Upsets and fighters winning against the odds are great for boxing and let’s hope the Baldomir and Bell victories are just the beginning for 2006. Whenever an underdog wins it serves as inspiration for others: “If he can do it, maybe I can too” – not only in the field of boxing, but in all walks of life and with the confidence of hope that comes opportunities taken.
Remember, our current WBC heavyweight champion of the world was himself born out of an upset. Prior to his against the odds-busting win over Lennox Lewis in South Africa, Hasim Rahman was not taken all that seriously, even though he’d been involved in a number of exciting clashes, not the least his slugfest with Corrie Sanders.
A full house of around 5000 packed the Carnival City Big Top in Brakpan even though that heavyweight title fight started at the ludicrous time of 2 am in the morning to accommodate US television. The day before the bout the odds at the venue were 20-1 against Rahman defeating Lewis. On fight morning, however, they’d changed to 10-1. (Incidentally, that fight was the last boxing match those bookies ever covered.) By that time Rahman had endeared himself to the South African public and many had bet on him scoring the upset. The smiles on people’s faces filled the arena following that fight, and in all honesty the only people who looked upset were Lewis’s camp.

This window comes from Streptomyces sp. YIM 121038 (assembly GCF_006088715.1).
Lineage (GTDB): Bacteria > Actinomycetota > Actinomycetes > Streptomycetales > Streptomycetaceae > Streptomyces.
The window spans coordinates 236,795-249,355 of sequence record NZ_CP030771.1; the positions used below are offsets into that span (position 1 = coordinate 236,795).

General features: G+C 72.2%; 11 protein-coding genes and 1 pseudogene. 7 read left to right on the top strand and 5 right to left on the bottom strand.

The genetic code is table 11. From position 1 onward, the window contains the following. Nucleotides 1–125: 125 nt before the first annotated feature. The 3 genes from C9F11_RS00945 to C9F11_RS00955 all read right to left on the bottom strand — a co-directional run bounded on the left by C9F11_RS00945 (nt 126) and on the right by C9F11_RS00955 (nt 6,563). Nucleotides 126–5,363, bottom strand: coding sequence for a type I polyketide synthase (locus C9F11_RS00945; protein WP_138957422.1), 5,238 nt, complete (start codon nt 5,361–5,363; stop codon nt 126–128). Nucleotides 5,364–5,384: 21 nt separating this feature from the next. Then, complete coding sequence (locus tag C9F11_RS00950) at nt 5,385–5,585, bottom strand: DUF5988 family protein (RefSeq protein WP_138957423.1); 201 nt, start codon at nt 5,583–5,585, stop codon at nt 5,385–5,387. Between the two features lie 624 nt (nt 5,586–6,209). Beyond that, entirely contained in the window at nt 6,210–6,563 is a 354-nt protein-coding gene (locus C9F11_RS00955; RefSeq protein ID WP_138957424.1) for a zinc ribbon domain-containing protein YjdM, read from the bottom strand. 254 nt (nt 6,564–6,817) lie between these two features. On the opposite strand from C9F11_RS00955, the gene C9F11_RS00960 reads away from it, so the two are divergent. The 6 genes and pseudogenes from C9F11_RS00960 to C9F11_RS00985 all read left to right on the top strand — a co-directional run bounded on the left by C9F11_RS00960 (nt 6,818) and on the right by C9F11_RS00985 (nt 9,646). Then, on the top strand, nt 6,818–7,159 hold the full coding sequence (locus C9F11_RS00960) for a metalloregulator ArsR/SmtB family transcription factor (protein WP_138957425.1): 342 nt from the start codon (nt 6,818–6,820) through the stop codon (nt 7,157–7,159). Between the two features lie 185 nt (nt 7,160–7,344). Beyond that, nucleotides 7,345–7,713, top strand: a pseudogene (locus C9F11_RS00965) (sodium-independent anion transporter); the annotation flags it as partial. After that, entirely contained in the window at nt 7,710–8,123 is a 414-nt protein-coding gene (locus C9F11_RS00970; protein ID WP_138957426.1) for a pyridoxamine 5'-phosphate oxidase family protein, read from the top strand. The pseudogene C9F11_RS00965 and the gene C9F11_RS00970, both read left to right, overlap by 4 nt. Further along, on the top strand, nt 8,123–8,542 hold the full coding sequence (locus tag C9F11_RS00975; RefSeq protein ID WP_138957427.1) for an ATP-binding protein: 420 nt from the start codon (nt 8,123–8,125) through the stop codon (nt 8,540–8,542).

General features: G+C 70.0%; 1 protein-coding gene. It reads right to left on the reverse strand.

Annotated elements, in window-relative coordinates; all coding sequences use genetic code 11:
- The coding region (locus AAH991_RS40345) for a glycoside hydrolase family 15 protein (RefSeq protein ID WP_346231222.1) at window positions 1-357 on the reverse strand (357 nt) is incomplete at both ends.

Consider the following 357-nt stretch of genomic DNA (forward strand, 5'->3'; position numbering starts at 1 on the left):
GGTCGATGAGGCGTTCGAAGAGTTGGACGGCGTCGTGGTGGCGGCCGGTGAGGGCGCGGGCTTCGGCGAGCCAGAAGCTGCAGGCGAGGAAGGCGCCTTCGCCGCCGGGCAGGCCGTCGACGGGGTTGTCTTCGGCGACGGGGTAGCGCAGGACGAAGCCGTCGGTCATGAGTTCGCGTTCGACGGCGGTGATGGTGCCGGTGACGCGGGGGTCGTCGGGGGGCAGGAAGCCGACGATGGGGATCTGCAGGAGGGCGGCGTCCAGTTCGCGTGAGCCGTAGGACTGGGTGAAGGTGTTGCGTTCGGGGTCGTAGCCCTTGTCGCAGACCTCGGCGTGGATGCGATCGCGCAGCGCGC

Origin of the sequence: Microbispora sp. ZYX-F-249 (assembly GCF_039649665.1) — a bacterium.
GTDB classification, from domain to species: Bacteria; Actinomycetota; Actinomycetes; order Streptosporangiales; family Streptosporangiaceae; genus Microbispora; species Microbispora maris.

Reflecting on what makes an upset, one finds that the ingredients are usually the same. Herewith an extract of an article I wrote – which was featured in the Mail & Guardian newspaper April 26 2001 – following the “Thunder in Africa” bill. While it’s about Lewis-Rahman it could just as well have been about Baldomir-Judah or Tyson-Douglas or your favorite upset. If only fighters learned from history … but then again, upsets would be fewer and far between.
“ … Lennox Lewis’s dramatic dethroning as the universal heavyweight champion by Hassim Rahman in the early hours of Sunday morning was on the cards, despite the general belief that the man was invincible. All the cards appeared to have been stacked in the favor of the former champion; he was bigger, stronger, more experienced, has more natural talent – but that’s not enough. When it comes to world title boxing, the man who wants it the most wins.”